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Fig 3. Differences between lobes in AZLI concentrations.

Differences between lobes in AZLI concentrations for the scenario of thick airway surface liquid with largest aerosol diameter. Data are presented as median (range), unless otherwise indicated. Significant differences in AZLI concentrations were found between all lobes, except for one pairwise comparison (see S1 Table). RUL = right upper lobe, RML = right middle lobe. RLL = right lower lobe, LUL = left upper lobe, LLL = left lower lobe.

https://doi.org/10.1371/journal.pone.0118454.g003

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Table 2. Inverse correlation between AZLI concentration in a lobe and the CF-CT scores.

https://doi.org/10.1371/journal.pone.0118454.t002

AZLI concentrations were calculated with 3 different ASL thicknesses. Because of the formula used for calculations, the ASL thickness was of direct influence on the concentrations: the thicker the ASL the lower the AZLI concentration (S2 Fig.). Therefore, when expressing this regional AZLI concentration relative to 10xMIC90, the thicker the ASL the larger the area of small airways with AZLI concentrations below 10xMIC90. The combination of thin ASL and smallest aerosol diameter resulted in AZLI concentrations above 10xMIC90 for both large and small airways. For the combination of thick ASL and largest aerosol diameter, 22% (0–49.79%) of the total area of small airways received AZLI concentrations below 10xMIC90. The lowest AZLI value observed in the small airways for the tested population was 468.14 μg/ml or 3.66xMIC90. Fig. 4 summarizes the percentage of area of small airways that receive a concentration below 10xMIC90 for the different modeling conditions. In Fig. 5, the relative AZLI concentrations in 2 patients are shown for 3 different scenarios. In the central and distal airways, AZLI concentrations 10–100x above the threshold of 1280 μg/ml were observed. In the small airways (visualized per lobe in the images), lower concentrations were seen.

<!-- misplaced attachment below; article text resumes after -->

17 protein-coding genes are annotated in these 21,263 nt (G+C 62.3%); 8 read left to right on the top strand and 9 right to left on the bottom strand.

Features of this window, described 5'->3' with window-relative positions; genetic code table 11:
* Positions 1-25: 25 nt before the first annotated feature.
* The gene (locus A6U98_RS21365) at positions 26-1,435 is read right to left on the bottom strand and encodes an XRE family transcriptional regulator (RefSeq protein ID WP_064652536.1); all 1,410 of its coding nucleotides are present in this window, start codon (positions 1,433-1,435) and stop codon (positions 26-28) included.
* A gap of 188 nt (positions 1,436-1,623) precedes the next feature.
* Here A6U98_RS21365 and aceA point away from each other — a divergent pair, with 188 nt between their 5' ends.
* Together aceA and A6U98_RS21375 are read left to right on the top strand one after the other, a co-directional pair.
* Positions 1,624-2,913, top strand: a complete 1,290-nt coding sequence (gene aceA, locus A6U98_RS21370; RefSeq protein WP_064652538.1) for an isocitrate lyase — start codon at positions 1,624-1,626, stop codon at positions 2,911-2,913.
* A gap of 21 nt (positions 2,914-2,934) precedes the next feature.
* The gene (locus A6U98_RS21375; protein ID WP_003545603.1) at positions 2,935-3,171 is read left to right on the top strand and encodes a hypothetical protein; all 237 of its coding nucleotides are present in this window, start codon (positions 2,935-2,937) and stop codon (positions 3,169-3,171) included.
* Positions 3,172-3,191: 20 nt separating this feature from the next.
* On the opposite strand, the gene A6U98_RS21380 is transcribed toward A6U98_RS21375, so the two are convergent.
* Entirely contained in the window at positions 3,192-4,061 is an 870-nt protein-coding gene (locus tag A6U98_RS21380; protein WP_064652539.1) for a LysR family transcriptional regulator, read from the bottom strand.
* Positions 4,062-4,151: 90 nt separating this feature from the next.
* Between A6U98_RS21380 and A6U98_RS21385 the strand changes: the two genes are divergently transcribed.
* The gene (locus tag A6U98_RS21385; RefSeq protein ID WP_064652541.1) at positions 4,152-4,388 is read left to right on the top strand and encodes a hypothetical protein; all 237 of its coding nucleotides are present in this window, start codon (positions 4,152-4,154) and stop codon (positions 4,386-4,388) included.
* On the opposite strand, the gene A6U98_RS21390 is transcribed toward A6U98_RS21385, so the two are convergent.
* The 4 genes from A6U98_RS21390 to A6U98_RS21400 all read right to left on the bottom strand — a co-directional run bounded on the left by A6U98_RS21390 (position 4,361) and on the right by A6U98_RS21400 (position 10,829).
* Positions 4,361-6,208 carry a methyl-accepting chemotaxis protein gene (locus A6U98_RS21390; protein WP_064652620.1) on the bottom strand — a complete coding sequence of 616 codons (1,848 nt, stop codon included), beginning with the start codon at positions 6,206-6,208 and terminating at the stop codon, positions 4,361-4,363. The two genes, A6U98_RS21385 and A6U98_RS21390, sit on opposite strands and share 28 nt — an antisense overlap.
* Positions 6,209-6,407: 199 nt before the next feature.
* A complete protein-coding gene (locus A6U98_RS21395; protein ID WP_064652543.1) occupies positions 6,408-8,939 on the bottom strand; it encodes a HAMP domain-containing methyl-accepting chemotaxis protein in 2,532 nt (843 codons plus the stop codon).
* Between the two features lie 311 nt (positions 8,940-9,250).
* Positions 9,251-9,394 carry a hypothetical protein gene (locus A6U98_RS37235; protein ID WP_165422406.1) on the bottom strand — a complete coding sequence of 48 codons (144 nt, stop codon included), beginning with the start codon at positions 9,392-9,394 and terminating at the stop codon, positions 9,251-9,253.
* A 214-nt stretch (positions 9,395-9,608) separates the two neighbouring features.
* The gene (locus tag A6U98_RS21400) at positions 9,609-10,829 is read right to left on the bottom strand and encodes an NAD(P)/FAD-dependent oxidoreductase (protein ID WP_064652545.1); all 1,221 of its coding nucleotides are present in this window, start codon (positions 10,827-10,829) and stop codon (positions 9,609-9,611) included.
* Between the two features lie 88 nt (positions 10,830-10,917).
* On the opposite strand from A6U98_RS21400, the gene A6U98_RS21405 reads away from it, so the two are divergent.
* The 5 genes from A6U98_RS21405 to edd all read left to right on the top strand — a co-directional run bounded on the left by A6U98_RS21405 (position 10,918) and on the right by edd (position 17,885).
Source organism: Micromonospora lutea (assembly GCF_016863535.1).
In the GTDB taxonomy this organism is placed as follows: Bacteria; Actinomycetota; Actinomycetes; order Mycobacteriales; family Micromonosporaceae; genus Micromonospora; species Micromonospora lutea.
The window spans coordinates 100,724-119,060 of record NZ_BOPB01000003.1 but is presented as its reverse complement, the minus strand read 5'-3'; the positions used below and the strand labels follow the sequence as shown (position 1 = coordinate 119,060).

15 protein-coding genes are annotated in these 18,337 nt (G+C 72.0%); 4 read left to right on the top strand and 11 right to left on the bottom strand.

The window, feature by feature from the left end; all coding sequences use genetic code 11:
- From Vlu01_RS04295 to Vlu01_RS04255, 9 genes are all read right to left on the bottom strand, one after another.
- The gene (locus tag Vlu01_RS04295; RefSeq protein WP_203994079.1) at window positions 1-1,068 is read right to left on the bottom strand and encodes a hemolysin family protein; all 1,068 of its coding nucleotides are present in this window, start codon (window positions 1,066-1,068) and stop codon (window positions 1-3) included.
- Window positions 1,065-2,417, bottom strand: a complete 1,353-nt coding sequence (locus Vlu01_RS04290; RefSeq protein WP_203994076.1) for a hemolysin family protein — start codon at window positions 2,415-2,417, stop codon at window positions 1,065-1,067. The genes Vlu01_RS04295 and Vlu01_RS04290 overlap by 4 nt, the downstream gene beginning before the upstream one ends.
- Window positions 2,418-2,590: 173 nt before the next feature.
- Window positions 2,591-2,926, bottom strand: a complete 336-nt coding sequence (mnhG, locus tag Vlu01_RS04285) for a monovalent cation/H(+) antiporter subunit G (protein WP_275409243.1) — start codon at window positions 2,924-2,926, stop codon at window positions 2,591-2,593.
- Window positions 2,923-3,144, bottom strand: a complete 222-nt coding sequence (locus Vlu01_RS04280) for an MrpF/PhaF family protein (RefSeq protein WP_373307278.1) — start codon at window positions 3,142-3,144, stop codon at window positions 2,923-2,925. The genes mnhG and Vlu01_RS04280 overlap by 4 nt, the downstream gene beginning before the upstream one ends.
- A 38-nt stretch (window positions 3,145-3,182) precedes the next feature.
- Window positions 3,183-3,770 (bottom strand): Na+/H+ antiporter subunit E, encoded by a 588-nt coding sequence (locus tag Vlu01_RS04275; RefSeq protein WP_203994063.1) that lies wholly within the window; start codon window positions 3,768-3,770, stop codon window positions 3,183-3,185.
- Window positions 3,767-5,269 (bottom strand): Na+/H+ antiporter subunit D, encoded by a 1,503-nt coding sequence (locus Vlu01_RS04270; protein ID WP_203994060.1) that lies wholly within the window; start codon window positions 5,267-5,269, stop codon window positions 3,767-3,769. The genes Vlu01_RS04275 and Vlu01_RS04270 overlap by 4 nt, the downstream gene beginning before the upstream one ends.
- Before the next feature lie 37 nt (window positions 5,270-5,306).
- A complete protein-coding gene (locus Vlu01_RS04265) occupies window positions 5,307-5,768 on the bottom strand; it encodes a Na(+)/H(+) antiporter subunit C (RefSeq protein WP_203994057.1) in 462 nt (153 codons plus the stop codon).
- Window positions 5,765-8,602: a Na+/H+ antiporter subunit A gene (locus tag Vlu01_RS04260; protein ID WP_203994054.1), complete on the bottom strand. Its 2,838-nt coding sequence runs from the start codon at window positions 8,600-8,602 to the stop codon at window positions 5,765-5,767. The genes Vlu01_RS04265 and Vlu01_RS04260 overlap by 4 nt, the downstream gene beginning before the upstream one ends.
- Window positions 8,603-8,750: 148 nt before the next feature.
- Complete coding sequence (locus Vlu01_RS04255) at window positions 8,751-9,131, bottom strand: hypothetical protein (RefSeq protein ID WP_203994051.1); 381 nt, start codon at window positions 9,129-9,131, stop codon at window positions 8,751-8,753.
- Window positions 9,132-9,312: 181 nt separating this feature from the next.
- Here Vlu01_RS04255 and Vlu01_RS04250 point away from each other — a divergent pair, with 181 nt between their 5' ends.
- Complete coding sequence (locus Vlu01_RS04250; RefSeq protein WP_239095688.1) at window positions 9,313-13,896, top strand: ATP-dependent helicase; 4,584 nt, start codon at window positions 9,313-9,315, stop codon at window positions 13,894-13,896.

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Fig 4. Percentage area of small airways with AZLI <10xMIC90.

Percentage area of small airways with AZLI concentrations <10xMIC90. Data are presented as median (range) for the different scenarios. White bars represent the smallest aerosol diameter (2.9 μm), light grey bars represent the median aerosol diameter (3.18 μm) and dark grey bars represent the largest aerosol diameter (4.35 μm). ASL = airway surface liquid.

https://doi.org/10.1371/journal.pone.0118454.g004

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Fig 5. Relative AZLI concentrations in central and small airways of 2 patients for 3 different scenarios.

Simulations of AZLI deposition in 2 patients, representing 3 scenarios of varied airway surface liquid thickness (ASL) and aerosol diameter. Severity of CF lung disease was determined by the CF-CT score (% of total CF-CT score). Scenario a = thin ASL with smallest aerosol diameter; scenario b = median ASL with median aerosol diameter; scenario c = thick ASL with largest aerosol diameter. Part 1a, 1b and 1c: Patient 1, mild CF lung disease: bronchiectasis 0.0%, airway wall thickening 0.0% and air trapping 11.1%. Patient 1 received concentrations > 10xMIC90 in the central and small airways independent of ASL thickness and aerosol diameter (Part 1a, 1b, 1c). Part 2a, 2c and 2c: Patient 2, more severe lung disease: bronchiectasis 12.5%, airway wall thickening 11.1% and air trapping 38.9%. Patient 2 received concentrations > 10xMIC90 in the central and small airways in scenario a and b (Part 2a and 2b), but AZLI concentrations < 10xMIC90 in the small airways in scenario c (right upper and middle lobes) (Part 2c).

https://doi.org/10.1371/journal.pone.0118454.g005

Decreasing the tidal volume and respiratory rates decreased the deposition in the extra-thoracic region (mouth and upper airway), subsequently resulting in significantly less areas with a concentration below 10xMIC90 in the lungs (Fig. 6).

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Fig 6. Influence of inhalation technique on AZLI concentrations.